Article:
John gives us the account of faith in the resurrection dawning in the hearts of Mary and Thomas and others but then goes right on to urge upon us that same faith.  Clearly Christ will not speak to us as he did to Mary or show his scars to us as he did to Thomas.  But that is not the problem; that is no obstacle to true faith.  For, the fact of the matter is, the issue never was the audible sound of his voice or the visible sight of his scars.  It was always the working of the Holy Spirit in the heart, the new birth, and the sheep hearing the Lord’s voice in their hearts and following him, all the things John has made such a point of in the previous 20 chapters.  Remember, in chapter 10 he used that lovely image of sheep recognizing and following the shepherd’s voice in regard to the Gentiles who would come to faith in him – that is, would hear his voice – but only after he had departed from this world.  I must bring them also, he said, but, of course, he would not bring them in the same way he brought the 12 to follow him, for he would no longer be visibly present in the world.  It would not be his voice in their ears, in other words, but in their hearts.

The way John constructs his chapter – accounts of people seeing the risen Lord, followed by the Lord’s statement that many would believe who did not see him physically, followed by John’s summons to believe in the risen Lord as Mary and Thomas did – is designed to identify the experience of those early disciples with our own.  Sure they had the great privilege of seeing the risen Lord with their own eyes.  And no doubt, for the rest of their lives, they hardly ever laid down to go to sleep without those memories crowding back upon them.  But you can hear the Lord’s voice just as really as Mary did, even if in a different way; and you can see him just as really as Thomas did, though in a different way, and you can encounter the risen Christ just as really as the disciples did, even if in a different way.  The Sheep still hear the Lord’s voice, they still hear it today and follow him when they hear it.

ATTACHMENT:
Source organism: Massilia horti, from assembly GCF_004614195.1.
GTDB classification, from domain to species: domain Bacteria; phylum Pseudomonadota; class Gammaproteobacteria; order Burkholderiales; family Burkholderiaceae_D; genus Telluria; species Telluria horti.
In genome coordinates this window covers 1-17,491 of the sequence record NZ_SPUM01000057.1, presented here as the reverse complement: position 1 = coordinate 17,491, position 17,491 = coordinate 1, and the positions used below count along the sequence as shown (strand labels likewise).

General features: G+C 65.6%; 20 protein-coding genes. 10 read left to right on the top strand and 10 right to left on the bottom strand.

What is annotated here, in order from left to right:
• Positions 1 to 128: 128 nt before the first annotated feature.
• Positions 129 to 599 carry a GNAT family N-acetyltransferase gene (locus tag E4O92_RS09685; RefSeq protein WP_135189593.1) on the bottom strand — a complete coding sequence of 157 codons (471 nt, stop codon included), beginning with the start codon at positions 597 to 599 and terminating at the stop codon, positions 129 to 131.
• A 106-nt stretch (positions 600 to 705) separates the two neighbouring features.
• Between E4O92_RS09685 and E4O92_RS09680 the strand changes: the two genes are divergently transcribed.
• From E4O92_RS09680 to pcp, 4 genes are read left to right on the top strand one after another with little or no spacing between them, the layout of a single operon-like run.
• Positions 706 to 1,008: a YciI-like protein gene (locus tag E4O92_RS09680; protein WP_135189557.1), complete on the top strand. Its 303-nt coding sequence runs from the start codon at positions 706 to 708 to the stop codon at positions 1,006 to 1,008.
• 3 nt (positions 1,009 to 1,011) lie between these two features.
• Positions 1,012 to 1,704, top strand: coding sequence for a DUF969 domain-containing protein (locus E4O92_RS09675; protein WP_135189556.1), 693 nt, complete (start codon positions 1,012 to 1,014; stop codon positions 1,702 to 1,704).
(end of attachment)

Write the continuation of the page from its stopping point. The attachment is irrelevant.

You Christians envy Mary and Thomas their sight of the risen Lord.  But in all the ways that matter most, you have seen him too.  He has appeared to you and spoken to you.  He did so by the Holy Spirit as John, in previous chapters, has already explained in some detail that he would.

For those of you, who are unbelievers, let me say that this is why Christians are never troubled by the Charles Templeton’s of this world, sad as we may be that they do not believe.  We have always known that men would never believe in the risen Christ – wouldn’t believe in him if he stood in front of them and showed them his scars – would never love him or trust their lives and their futures to his care apart from the work of the Holy Spirit in their hearts.  John has showed us multitudes of Charles Templeton’s in his Gospel.  There is nothing surprising about such people.

And, in the same way, there is nothing surprising when someone who never gave any credit to the biblical account of Jesus Christ, nor any inclination to believe that he rose from the dead, is suddenly found among the Christians saying that Christ is his Lord and his God.  What has happened is that the Lord has spoken to him or to her and shown himself.  He said he would by the Holy Spirit, and he does what he said he would do.  He said he would speak and show himself by the Holy Spirit through his disciples.  He says the same thing here in sum when he tells them that he is “sending them” in v. 21.  As he said earlier in the Gospel, once the Holy Spirit came, out of the bellies of his disciples would flow rivers of living water, bringing his salvation to the world.

John is here totally unconcerned that only a very few people would ever actually get to see the risen Christ with their eyes and hear him with their ears.  He is supremely confident that Christ will show himself to generations yet to come just as surely and speak just as clearly as ever he did to Mary and Thomas.

As I was reading Charles Templeton, the evangelist turned atheist who lost his faith in a theological graduate school, I couldn’t help but think of Eta Linnemann, the German NT professor – the first woman ever to reach that rank in the German University – who forsook her unbelief and repudiated her skeptical biblical scholarship – the very scholarship that was Templeton’s undoing and upon which she had built her reputation – because she became a Christian.  In the account of her conversion, at the critical moment, she says simply “Christ spoke to my heart through a Christian brother’s words.  By God’s grace and love I entrusted my heart to Jesus.”  [Historical Criticism of the Bible, 18]

There is John 20 and Mary and Thomas come to life again.  There is Christ speaking and showing himself.  And that is why all the Templeton’s in all the world will never slow the advance of the kingdom of our Lord and Savior.

Give glory to your Lord and God who has shown himself to you that you might have eternal life.  And, if you have never seen or heard the Lord, pray to him that he come by his Spirit and speak your name and show himself to you!